New York Courts Beginning to Define “Substantial Business Presence”, Triggering Out-of-State Insurers’ Duty to Comply with N.Y. Ins. Law §3420

General Legal 2

Vista Engineering Corp. v. Everest Indem. Ins. Co. et al. 2021 N.Y. 2021 N.Y. App. Div. LEXIS 127

Out-of-state insurers confronted with an argument that a disclaimer was late under New York Ins. Law 3420(d)(2) were quick, and right, to look to the statutory requirement that the policy be “issued for delivery” to avoid the consequences of failing to timely disclaim coverage. However, that language was changed to “issued or delivered” in 2008.

Then came the Court of Appeals decision in Carlson v American Intl. Group, Inc., 30 N.Y.3d 288 30 N.Y.3d 288 (2017), where the Court concluded “issued or delivered” is facially broader than “issued for delivery.” In interpreting this language, the Court determined that the defendant was “located in” New York “because it has a substantial business presence and creates risks in New York.” The question of what constitutes a “substantial business presence” was left unanswered.

The First Department has now waded into these waters. Everest insured East Coast, a New Jersey company, and delivered the policy to East Coast in New Jersey. Vista qualified as an additional insured on the policy. One of East Coast’s employees fell off a ladder while working at a project in New York City and sued Vista.

Vista tendered to Everest. Eighty-seven days after receiving notice, Everest disclaimed coverage to Vista pursuant to an Action Over exclusion. Vista, in turn, sued Everest asserting its disclaimer was untimely under New York Ins. Law 3420(d)(2).

The First Department stated that N.Y. Ins. Law §3420(d)(2) applies (1) a policy covers risks located in NY; and (2) the insured is located in NY by having a “substantial business presence.” Carlson, supra.,.

Vista contended that East Coast, a New Jersey company, had a “substantial business presence” in New York for the purposes of N.Y. Ins. Law §3420. Everest opposed. The trial court and Appellate Division found East Coast had a substantial business presence in New York, and consequently, is “located in” New York for the purposes of N.Y. Ins. Law §3420(d)(2).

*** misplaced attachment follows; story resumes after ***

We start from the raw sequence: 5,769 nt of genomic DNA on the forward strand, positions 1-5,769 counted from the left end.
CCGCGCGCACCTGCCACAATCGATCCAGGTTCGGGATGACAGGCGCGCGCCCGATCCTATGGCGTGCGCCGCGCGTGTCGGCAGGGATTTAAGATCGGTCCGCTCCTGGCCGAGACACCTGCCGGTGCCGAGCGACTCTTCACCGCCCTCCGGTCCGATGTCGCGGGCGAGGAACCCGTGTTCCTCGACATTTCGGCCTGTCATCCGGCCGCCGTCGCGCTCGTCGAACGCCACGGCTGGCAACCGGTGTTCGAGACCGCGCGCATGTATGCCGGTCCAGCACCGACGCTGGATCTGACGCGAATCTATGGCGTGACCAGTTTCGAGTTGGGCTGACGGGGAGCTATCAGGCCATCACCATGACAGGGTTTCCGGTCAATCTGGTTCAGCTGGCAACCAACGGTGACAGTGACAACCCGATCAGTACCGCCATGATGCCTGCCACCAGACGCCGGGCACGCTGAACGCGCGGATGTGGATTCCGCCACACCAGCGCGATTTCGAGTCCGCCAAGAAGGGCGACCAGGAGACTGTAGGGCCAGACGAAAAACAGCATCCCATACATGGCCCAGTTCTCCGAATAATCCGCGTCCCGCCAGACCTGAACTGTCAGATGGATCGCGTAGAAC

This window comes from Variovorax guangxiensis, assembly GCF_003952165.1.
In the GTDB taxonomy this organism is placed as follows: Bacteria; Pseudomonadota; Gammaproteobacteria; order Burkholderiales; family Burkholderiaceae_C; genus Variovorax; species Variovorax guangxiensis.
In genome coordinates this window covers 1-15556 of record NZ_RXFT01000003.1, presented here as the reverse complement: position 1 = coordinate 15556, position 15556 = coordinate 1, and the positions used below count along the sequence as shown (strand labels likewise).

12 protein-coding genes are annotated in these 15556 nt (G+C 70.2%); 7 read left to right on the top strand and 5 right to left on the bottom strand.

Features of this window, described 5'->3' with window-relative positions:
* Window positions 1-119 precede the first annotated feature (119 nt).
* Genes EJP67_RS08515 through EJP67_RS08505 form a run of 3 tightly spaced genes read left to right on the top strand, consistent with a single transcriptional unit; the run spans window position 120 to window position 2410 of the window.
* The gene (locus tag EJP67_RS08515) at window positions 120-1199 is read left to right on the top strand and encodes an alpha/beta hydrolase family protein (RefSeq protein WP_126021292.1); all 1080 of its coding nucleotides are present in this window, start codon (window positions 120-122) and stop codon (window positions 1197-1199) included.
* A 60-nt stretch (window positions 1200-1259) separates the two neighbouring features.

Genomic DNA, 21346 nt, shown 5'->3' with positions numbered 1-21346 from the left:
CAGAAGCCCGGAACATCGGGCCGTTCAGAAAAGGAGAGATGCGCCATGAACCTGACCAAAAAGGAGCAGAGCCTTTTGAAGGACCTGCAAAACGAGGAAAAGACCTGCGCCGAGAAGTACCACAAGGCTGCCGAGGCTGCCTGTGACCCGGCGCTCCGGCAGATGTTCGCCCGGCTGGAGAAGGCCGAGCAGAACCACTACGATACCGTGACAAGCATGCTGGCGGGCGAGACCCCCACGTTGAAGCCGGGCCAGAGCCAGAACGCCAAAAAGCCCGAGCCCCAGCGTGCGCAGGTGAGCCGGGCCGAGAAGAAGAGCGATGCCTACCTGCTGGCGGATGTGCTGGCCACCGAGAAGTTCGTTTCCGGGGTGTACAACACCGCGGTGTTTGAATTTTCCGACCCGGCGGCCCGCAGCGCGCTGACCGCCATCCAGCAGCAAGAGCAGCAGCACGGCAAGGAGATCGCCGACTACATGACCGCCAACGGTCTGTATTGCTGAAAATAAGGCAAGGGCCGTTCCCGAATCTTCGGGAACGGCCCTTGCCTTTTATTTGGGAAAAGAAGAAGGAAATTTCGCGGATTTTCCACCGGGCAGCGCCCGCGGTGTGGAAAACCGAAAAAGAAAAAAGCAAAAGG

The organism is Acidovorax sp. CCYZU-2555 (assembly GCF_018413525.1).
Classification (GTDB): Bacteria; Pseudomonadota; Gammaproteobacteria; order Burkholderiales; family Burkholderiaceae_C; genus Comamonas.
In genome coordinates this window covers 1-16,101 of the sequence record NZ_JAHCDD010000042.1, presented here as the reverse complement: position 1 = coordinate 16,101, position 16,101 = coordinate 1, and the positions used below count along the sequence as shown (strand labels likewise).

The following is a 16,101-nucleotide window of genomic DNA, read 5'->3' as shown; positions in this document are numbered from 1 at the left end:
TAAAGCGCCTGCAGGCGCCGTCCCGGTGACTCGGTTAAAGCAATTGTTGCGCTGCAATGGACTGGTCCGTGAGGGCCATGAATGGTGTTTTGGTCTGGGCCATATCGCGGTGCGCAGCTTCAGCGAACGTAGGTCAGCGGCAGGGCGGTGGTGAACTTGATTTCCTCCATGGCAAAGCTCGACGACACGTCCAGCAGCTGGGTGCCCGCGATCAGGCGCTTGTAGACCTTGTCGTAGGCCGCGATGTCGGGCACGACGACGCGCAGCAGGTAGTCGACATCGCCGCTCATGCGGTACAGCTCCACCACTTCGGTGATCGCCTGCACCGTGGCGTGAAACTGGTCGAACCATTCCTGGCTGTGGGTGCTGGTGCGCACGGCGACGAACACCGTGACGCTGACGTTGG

East Coast maintained a space in New York to stage its work and store equipment, all of East Coast’s workers at the time of the accident were hired from a New York-based painting union, and East Coast’s work on the subject project took two years to complete and cost approximately $2 million. These contacts with New York were sufficient to be a “substantial business presence” in New York. Therefore, the prompt disclaimer requirements of N.Y. Insurance Law §3420(d)(2) applied to defeat the disclaimer.

In futuro: The Carlson decision has significant implications for insurers who issue policies outside New York where there is a bodily injury/death in New York. For New York accidents, insurers who issue policies outside New York will need to consider whether N.Y. Ins. Law §3420(d)(2)’s stringent timing requirements may apply. Also, New York does not recognize reservations of rights in bodily injury and death cases. Failure to comply will result in the disclaimer being stricken where the insured has a “substantial business presence” in New York.

This decision suggests that courts will consider factors such as (1) whether the business had a physical location in New York (such as space for staging or storage); (2) New York labor force; (3) duration of the project in New York; and (4) cost of the project. Most significantly, one project in New York was enough to find a “substantial presence”.

This should be a stark warning for out-of-state insurers to timely disclaim for a bodily injury claim in New York, or be forced to litigate whether the insured has a substantial business presence in New York.